By now the trademark sunshine was kicking in and so it was back to the tents to laze around and listen to The Other Stage from there. The Boxer Rebellion sounded ok, Art Brut kept shouting their own name and sounded like they were high on something stronger than life, but were actually pretty entertaining. Not long after Rob and Owen decided they wanted to take some stuff back to the car to save on the extra effort the next day – and seeing as I’d to great lengths to ensure I could carry everything I brought on my back, I took the opportunity to go on a photo walk and do some hardcore picture taking. It also gave me a chance to visit some fields that, unbelievably, in 5 years I still hadn’t seen. Green futures, through to the healing fields, Croissant Neuf, the Craft Field, Arcadia, Shangri-la, Trash City, through the Avalon field, onto the Cabaret field. Here I stopped at the Poem & Words tent to listen to a random poem about the London Underground, which was actually pretty good.

The Mummers were playing on the Avalon stage nearby, so I popped over and unfortunately wasn’t that impressed. Its a shame because I actually like the Mummers, but the sound quality was a bit crap and it generally didn’t sound that good. Sorry Mummers, I’ll still listen to your CD 😉

I got back to The Other Stage just in time to miss Enter Shikari, who seemed to have half hour earlier – dammit! Caught the Yeah Yeah Yeahs, who were a bit rubbish, and then was forcibly dragged down the see Bat for Lashes. Well OK, I admit not knowing who they were and having Rob rave about them I figured they’d be OK. 20 minutes later I managed to offend Rob by telling him I couldn’t listen to her whining anymore and was off, and caught half hour of dubstep at the G Stage.

Nick Cave and the Bad Seeds were OK, but not really my type of music. Although the random parachuting guy did give me some amusement.

Then it was over to the John Peel tent for my number 1 performance of the festival – The Wombats. They stole the show for me, with performances of Kill the Director, Lets Dance to Joy Division and Backfire at the Disco that had the entire crowd dancing and most of the tent singing along. With such an intense atmosphere, the flashing lights and the obvious fun everyone around me was having, it would have been an effort not to enjoy myself.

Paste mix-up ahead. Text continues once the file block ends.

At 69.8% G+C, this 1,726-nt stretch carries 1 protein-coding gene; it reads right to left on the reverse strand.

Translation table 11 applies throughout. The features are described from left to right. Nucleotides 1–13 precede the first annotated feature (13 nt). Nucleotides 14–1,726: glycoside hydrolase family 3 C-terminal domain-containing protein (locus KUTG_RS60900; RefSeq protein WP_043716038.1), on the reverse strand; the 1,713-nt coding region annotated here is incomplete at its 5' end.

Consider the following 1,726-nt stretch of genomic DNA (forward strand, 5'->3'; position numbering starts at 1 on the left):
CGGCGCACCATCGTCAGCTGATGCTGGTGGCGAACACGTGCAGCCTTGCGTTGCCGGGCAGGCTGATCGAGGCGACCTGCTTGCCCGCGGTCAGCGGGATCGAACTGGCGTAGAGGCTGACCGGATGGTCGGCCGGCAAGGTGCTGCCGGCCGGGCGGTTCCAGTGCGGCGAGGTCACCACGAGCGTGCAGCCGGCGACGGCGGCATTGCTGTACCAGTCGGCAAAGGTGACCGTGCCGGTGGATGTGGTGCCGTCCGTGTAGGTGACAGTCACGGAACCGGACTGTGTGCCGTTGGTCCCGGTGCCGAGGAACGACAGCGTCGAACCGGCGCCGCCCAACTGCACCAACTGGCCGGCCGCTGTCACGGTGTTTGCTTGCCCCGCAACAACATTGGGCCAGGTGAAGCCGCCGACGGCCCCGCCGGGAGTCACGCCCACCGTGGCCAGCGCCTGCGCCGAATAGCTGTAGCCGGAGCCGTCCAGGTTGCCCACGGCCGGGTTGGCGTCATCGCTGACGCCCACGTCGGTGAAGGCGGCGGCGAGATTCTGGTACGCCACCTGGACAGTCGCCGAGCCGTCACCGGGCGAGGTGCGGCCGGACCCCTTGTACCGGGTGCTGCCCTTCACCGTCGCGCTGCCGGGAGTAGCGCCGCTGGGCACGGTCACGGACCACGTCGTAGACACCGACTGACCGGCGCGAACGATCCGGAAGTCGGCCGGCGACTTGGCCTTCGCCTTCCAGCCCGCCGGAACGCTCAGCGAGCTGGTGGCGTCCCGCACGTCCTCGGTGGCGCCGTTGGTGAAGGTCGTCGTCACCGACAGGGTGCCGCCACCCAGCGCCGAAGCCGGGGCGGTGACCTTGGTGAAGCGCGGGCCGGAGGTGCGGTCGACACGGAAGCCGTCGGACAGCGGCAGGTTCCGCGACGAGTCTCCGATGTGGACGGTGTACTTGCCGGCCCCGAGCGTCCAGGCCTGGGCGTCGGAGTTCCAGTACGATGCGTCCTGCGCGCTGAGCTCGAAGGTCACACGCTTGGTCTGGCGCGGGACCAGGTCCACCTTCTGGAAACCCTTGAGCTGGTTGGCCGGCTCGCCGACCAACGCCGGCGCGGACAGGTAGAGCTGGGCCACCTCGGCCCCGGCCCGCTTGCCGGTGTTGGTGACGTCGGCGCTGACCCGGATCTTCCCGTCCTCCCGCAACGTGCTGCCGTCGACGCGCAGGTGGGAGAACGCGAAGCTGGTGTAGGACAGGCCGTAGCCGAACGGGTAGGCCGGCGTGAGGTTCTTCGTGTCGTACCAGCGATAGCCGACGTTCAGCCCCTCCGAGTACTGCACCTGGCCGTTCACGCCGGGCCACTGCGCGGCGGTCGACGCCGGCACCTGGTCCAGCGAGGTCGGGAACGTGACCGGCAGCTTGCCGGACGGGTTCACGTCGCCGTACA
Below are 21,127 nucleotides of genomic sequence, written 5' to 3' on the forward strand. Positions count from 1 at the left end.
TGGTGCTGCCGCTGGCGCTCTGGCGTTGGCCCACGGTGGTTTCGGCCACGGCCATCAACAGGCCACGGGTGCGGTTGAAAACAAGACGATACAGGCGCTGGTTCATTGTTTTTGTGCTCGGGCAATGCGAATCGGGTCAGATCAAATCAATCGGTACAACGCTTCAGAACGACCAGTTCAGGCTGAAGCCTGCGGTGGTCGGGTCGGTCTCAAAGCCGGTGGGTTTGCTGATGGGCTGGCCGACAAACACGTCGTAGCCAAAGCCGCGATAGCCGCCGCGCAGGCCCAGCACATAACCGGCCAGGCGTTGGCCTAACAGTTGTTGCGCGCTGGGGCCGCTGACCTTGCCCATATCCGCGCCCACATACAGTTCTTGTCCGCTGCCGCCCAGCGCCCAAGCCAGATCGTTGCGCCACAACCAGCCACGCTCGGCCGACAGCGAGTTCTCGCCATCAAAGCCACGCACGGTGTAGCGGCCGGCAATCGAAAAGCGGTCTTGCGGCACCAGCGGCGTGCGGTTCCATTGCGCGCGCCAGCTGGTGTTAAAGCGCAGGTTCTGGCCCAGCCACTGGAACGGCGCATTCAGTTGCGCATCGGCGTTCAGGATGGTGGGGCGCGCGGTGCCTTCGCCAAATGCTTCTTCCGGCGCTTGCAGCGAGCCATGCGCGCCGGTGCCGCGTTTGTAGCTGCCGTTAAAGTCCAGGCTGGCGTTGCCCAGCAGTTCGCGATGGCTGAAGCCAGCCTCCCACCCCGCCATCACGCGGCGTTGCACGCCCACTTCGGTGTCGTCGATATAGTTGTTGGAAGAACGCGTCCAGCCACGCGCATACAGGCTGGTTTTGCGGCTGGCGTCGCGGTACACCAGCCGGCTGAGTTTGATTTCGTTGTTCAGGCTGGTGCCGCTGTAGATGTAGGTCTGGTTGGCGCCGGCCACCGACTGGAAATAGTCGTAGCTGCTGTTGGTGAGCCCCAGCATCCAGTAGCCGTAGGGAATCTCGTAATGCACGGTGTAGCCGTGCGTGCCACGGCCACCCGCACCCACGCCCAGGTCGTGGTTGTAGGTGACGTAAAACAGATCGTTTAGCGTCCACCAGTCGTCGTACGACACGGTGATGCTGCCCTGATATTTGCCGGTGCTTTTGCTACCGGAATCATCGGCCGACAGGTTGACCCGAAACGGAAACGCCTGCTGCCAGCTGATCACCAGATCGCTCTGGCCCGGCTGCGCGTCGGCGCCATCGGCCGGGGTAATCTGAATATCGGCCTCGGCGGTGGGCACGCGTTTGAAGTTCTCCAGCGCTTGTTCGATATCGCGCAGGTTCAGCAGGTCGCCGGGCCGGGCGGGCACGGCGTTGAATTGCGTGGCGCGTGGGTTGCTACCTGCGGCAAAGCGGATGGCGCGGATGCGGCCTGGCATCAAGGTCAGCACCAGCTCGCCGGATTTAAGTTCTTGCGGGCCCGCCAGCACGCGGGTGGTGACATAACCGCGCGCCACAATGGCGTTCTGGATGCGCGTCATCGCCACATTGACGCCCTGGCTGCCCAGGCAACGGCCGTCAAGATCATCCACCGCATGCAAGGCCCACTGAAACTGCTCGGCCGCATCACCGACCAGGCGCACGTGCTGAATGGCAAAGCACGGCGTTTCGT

Closing the festival was The Prodigy. They were on at Isle of Wight Festival but I managed to miss most of the show, so I was looking forward to the Glasto performance. I got exactly what I expected – loud, banging tunes, a great show, a field full of jumping people and a knockout light show. Absolute genius.

Final Thoughts

All in all, for me the 2009 festival was another resounding success. The weather was boiling hot for the best part of the weekend, aside from some thunderstorms on Thursday night which meant trapsing around in sloshy mud for most of Friday – but it wasn’t enough to put a damper on the festival and most of the site had dried out by Saturday. Plus it would have been a miracle to go 2 years without any rain 🙂

Any my god, my feet. Every time I stopped walking I had my feet out my shoes airing out. I felt like such an old man!

One complaint I did have this year was the sheer number of flags. I couldn’t say for certain that there were more than other years, but I certainly noticed them a lot more. Eavis said himself in an interview that this year had drawn a much younger crowd following the “success” (lol) of Jay-Z in 2008, so my theory is that having only ever seen Glasto on TV, all the n00bs assumed flags were the norm. Generally Ive got no issue with them, but when you’re 20 people back from the front and you can’t see anyone through the flags, you know theres a problem.

But having been to the Isle of Wight festival earlier in the month, it did confirm one thing to me – I’d developed festival arrogance. At Glasto you get used to walking around with your own booze, having a choice of hundreds of things to do at any one time at any time of day or night, moving freely around the entire site with minimal interference and sitting down to a campfire at the end of the day. And that sort of freedom provides the springboard for having a fantastic time every time you go, with no 2 festivals ever feeling quite the same. At Isle of Wight it took 5 days of walking the same route from tent to arena, getting searched, to the stage then back the same route to the tent before I got bored of it. Isle of Wight was actually OK, but it was overshadowed by the fact that Glastonbury is all I knew, and Glastonbury was as good as a festival gets.

And Will – what were you thinking not coming this year?? We missed you man, and I know you were gutted you didn’t come! Next time you have the bright idea to “save money”, make sure you start in July! 😉

So heres to 2009, and (assuming its on) roll on 2010!